This morning’s service was live-streamed from St Margaret’s church by Rev Sue, assisted by +David. You can watch again here:
The service included two items from the Thy Kingdom Come website:
You can read Rev Sue’s sermon again here:
The one who knows our every need
When our daughter was 11, I came home one evening to find her in tears. “What’s the matter?” I asked? “Daddy has been helping me with my maths homework. I can’t do fractions”. Now, I know, and most of you know, that fractions are really difficult to understand. But unfortunately, Emma’s dad didn’t. He was utterly perplexed that anyone would fail to understand something so simple, and she concluded that she must be really stupid. He was banned from ever helping with maths homework again. He was allowed to tell the children whether the answer was right, but never to attempt to explain anything. What the children needed was not just someone who understood maths, but someone who understood them, and the way their minds work.
Luke, who also wrote Acts, more than the other gospel writers, realises that what we need is a God who understands us. In the Old Testament prophets knew God as powerful, compassionate and interested in human affairs. He knew them as an artist knows his creation. But he didn’t know what it was like to be them. Luke describes Jesus in the way that makes us realise that he was a real living, breathing human being, who ate and drank and slept and wept, who could be maltreated but who could forgive. The point of the story of Jesus rising bodily into heaven, is not that heaven is a place, but that Jesus has never ceased to be a human being. After he was raised from the dead, he was different. Even those closest to him didn’t always recognise him, he would appear and disappear, but he explained to them that he was not a ghost, but real flesh and bones. To make the point he ate a piece of fish. He was transformed, yet human still. He had conquered death, so would die no more. I wonder whether the disciples thought that he would be with them always, in Palestine, throughout their whole lives? But just as children cannot become adults if they live always with their parents looking on, the disciples couldn’t turn into the missionaries that took the gospel throughout the known world while Jesus was there in person. He had to leave, to allow them the freedom to achieve their potential.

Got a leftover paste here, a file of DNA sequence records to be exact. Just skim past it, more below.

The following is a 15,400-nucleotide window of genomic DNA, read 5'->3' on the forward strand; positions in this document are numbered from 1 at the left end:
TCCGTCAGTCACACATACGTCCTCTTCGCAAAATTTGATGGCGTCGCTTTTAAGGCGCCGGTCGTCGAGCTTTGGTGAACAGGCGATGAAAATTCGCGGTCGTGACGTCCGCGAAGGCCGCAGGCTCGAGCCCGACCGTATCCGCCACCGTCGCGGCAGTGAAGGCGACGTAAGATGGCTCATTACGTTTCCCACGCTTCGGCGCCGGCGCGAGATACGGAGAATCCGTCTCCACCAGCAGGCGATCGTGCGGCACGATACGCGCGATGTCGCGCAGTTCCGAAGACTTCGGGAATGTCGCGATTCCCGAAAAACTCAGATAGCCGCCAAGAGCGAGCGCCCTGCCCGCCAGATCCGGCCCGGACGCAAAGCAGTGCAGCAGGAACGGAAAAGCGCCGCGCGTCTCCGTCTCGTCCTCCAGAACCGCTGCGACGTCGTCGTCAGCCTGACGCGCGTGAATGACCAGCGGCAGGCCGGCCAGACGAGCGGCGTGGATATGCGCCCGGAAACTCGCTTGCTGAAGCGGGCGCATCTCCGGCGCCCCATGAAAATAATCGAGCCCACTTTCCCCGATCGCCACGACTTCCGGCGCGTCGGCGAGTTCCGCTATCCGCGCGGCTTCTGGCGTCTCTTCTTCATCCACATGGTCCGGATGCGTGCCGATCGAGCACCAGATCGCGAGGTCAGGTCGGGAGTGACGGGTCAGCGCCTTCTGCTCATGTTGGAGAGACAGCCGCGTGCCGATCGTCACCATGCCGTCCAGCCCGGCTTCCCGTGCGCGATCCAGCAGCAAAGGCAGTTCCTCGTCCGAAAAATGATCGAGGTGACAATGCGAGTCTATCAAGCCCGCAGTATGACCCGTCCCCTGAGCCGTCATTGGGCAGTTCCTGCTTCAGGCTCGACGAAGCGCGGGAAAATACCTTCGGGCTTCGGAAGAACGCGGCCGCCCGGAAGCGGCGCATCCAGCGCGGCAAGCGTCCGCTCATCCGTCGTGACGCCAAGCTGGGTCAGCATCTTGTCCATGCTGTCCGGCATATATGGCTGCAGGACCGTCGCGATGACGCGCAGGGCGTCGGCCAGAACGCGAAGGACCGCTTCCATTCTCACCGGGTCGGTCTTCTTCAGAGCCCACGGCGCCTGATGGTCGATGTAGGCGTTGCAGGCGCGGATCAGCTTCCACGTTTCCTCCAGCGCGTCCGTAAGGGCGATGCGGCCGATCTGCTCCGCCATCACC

But what that meant was that Jesus, fully human still, was now seated at the right hand of God. In heaven we have a human being who knows pain and loss, suffering and joy, frailty and even humour, just like us. When we pray to the Father, we do so through Jesus Christ our Lord, knowing that he understands our every need.
One way of looking at prayer is simply that we are conscious of being in the presence of God. Prayer is not words, but words are one of the ways we express to each other our awareness of God, by articulating our response to the gift of his presence. In church we have a mixture of ways of praying. Some prayers we use every week, because we human beings vary so little in our basic nature. We will, for example, always have sins to confess. Other prayers vary season by season. Just a few weeks ago we were focusing on the sadness and shame of the crucifixion – now we express the joy and triumph of the resurrection. But the prayers that change week by week, are those we call the intercessions. They are led by a variety of people, because they need to express the breadth of the concerns throughout our congregation. If you don’t think that they do that, there is room for you on the rota!